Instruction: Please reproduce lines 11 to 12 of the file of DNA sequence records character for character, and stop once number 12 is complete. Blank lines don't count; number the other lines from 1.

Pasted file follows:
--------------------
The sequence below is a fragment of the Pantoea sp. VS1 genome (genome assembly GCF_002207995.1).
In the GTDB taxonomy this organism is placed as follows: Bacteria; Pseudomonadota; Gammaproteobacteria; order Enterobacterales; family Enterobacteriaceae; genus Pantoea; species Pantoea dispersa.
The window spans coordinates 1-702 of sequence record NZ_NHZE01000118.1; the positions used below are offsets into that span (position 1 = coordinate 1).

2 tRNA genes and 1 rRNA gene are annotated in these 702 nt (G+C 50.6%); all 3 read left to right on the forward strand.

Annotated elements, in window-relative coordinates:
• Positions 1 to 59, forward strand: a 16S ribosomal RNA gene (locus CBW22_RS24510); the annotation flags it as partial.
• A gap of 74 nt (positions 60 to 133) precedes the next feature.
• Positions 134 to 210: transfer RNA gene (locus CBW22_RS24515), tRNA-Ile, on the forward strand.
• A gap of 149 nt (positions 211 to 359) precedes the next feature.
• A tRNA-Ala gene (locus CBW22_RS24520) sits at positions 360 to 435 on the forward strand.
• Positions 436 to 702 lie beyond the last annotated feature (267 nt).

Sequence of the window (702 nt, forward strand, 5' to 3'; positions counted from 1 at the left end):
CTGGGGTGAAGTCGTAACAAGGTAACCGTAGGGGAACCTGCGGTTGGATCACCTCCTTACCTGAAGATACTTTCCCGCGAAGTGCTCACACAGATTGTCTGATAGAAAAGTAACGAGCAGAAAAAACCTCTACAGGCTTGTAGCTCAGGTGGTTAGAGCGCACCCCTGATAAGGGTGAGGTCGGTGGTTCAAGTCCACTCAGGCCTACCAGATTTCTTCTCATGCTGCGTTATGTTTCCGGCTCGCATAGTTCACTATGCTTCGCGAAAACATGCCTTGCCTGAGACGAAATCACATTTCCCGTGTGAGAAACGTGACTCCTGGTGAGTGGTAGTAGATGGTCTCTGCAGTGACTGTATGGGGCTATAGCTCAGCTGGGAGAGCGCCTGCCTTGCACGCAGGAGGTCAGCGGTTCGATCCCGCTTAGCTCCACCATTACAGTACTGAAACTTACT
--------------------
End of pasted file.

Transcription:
• Positions 436 to 702 lie beyond the last annotated feature (267 nt).

Sequence of the window (702 nt, forward strand, 5' to 3'; positions counted from 1 at the left end):